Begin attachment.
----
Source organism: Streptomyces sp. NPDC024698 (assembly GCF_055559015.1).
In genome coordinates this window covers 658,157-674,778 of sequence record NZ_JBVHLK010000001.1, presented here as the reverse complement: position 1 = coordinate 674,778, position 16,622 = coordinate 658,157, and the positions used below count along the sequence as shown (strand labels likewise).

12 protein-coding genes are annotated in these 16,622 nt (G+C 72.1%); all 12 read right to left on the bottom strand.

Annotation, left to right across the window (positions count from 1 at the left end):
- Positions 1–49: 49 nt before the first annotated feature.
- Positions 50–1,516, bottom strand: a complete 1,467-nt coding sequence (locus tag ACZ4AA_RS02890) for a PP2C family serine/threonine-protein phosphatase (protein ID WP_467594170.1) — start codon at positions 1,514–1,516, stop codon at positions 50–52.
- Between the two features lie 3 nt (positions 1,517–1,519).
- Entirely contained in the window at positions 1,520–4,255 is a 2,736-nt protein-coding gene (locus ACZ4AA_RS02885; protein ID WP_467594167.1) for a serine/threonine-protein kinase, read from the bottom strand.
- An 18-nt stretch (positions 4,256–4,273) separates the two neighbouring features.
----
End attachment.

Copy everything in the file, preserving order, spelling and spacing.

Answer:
Source organism: Streptomyces sp. NPDC024698 (assembly GCF_055559015.1).
In genome coordinates this window covers 658,157-674,778 of sequence record NZ_JBVHLK010000001.1, presented here as the reverse complement: position 1 = coordinate 674,778, position 16,622 = coordinate 658,157, and the positions used below count along the sequence as shown (strand labels likewise).

12 protein-coding genes are annotated in these 16,622 nt (G+C 72.1%); all 12 read right to left on the bottom strand.

Annotation, left to right across the window (positions count from 1 at the left end):
- Positions 1–49: 49 nt before the first annotated feature.
- Positions 50–1,516, bottom strand: a complete 1,467-nt coding sequence (locus tag ACZ4AA_RS02890) for a PP2C family serine/threonine-protein phosphatase (protein ID WP_467594170.1) — start codon at positions 1,514–1,516, stop codon at positions 50–52.
- Between the two features lie 3 nt (positions 1,517–1,519).
- Entirely contained in the window at positions 1,520–4,255 is a 2,736-nt protein-coding gene (locus ACZ4AA_RS02885; protein ID WP_467594167.1) for a serine/threonine-protein kinase, read from the bottom strand.
- An 18-nt stretch (positions 4,256–4,273) separates the two neighbouring features.